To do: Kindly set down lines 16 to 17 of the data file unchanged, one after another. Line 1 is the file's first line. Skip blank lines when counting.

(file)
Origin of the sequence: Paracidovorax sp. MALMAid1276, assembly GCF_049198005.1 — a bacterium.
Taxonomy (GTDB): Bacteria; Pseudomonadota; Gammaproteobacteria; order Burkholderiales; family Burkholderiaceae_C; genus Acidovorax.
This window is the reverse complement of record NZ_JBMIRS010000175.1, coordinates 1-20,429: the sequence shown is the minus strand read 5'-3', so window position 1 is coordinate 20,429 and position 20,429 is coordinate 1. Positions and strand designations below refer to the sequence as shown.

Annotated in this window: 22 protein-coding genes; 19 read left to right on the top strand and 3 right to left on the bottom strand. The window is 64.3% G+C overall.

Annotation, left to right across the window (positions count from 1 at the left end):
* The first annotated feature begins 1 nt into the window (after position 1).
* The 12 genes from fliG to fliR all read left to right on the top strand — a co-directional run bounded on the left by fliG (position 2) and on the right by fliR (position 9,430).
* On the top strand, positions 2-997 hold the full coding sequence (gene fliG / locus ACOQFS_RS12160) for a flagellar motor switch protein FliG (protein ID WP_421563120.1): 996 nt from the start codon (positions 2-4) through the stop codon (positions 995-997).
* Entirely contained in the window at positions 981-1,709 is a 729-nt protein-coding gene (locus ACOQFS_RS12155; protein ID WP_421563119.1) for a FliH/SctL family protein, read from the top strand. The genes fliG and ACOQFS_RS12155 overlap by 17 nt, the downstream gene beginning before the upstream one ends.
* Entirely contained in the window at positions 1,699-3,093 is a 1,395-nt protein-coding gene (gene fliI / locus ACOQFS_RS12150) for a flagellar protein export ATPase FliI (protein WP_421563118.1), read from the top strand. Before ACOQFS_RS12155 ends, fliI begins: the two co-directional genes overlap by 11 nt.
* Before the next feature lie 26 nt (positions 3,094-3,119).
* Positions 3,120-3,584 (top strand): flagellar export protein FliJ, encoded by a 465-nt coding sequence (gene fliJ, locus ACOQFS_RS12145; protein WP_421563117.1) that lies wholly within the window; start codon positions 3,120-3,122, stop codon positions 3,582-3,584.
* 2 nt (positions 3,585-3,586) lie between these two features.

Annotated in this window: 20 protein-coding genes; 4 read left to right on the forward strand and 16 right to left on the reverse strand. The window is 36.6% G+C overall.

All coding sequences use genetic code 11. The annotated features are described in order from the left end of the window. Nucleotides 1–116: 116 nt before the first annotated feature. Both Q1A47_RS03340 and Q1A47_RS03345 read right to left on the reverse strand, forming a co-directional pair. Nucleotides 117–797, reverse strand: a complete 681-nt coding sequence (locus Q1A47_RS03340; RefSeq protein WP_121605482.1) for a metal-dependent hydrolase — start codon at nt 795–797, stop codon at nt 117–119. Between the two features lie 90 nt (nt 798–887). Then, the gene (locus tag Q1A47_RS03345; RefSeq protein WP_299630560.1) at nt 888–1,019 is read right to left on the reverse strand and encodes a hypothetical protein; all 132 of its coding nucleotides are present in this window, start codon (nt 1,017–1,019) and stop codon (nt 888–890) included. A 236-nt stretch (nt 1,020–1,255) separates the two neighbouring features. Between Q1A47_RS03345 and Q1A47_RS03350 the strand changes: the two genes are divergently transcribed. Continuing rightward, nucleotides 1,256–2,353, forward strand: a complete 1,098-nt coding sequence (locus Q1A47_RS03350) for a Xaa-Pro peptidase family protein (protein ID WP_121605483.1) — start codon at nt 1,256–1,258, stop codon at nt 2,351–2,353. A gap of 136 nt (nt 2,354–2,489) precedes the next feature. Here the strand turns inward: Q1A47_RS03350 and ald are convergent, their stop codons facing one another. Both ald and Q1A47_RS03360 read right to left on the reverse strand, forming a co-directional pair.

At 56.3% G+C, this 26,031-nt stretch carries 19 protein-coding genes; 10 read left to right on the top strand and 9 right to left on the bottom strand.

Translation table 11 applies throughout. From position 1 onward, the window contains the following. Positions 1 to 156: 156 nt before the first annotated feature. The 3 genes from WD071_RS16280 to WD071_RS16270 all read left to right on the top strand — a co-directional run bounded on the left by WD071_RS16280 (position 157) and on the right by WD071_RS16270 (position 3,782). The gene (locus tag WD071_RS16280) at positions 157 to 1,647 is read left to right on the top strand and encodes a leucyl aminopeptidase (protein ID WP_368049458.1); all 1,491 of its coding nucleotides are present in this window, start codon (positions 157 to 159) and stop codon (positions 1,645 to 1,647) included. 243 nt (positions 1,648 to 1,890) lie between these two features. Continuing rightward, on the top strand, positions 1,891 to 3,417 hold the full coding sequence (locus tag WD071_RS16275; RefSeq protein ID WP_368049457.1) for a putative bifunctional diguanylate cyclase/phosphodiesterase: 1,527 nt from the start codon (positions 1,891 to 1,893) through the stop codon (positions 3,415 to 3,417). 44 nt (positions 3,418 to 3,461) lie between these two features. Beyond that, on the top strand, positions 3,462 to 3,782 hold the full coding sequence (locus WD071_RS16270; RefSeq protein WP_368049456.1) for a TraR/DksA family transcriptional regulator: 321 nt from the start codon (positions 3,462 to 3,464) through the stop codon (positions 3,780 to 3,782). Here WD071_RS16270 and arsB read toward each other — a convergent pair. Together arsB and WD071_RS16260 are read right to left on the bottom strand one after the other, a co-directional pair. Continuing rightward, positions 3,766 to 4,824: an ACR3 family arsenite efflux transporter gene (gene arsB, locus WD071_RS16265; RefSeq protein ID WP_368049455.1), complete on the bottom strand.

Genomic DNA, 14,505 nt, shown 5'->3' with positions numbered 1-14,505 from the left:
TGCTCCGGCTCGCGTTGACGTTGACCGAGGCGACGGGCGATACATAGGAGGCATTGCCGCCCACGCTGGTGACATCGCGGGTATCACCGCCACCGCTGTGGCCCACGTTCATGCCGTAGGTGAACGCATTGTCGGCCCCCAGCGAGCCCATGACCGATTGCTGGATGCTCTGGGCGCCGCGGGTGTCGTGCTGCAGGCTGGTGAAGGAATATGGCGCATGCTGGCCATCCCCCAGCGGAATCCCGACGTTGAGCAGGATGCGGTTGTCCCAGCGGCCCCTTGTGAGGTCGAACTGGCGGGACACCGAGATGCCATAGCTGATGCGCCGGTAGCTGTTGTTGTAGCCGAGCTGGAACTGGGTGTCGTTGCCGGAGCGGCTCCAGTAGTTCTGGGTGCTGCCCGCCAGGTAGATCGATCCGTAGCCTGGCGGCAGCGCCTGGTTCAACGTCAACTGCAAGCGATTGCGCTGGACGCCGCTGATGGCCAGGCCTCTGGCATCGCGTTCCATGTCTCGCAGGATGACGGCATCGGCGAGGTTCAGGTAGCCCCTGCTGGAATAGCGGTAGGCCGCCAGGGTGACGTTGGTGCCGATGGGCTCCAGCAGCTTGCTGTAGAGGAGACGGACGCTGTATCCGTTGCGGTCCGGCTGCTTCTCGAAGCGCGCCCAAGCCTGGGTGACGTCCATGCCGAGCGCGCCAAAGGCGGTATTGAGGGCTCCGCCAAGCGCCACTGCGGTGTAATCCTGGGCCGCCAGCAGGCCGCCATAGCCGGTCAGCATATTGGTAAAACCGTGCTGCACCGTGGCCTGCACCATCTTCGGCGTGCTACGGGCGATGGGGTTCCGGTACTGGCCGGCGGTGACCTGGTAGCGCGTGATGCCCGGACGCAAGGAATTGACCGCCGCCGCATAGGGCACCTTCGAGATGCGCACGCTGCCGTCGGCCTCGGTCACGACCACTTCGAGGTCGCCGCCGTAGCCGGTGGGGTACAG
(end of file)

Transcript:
At 56.3% G+C, this 26,031-nt stretch carries 19 protein-coding genes; 10 read left to right on the top strand and 9 right to left on the bottom strand.

Translation table 11 applies throughout. From position 1 onward, the window contains the following. Positions 1 to 156: 156 nt before the first annotated feature. The 3 genes from WD071_RS16280 to WD071_RS16270 all read left to right on the top strand — a co-directional run bounded on the left by WD071_RS16280 (position 157) and on the right by WD071_RS16270 (position 3,782). The gene (locus tag WD071_RS16280) at positions 157 to 1,647 is read left to right on the top strand and encodes a leucyl aminopeptidase (protein ID WP_368049458.1); all 1,491 of its coding nucleotides are present in this window, start codon (positions 157 to 159) and stop codon (positions 1,645 to 1,647) included. 243 nt (positions 1,648 to 1,890) lie between these two features. Continuing rightward, on the top strand, positions 1,891 to 3,417 hold the full coding sequence (locus tag WD071_RS16275; RefSeq protein ID WP_368049457.1) for a putative bifunctional diguanylate cyclase/phosphodiesterase: 1,527 nt from the start codon (positions 1,891 to 1,893) through the stop codon (positions 3,415 to 3,417). 44 nt (positions 3,418 to 3,461) lie between these two features. Beyond that, on the top strand, positions 3,462 to 3,782 hold the full coding sequence (locus WD071_RS16270; RefSeq protein WP_368049456.1) for a TraR/DksA family transcriptional regulator: 321 nt from the start codon (positions 3,462 to 3,464) through the stop codon (positions 3,780 to 3,782). Here WD071_RS16270 and arsB read toward each other — a convergent pair. Together arsB and WD071_RS16260 are read right to left on the bottom strand one after the other, a co-directional pair. Continuing rightward, positions 3,766 to 4,824: an ACR3 family arsenite efflux transporter gene (gene arsB, locus WD071_RS16265; RefSeq protein ID WP_368049455.1), complete on the bottom strand.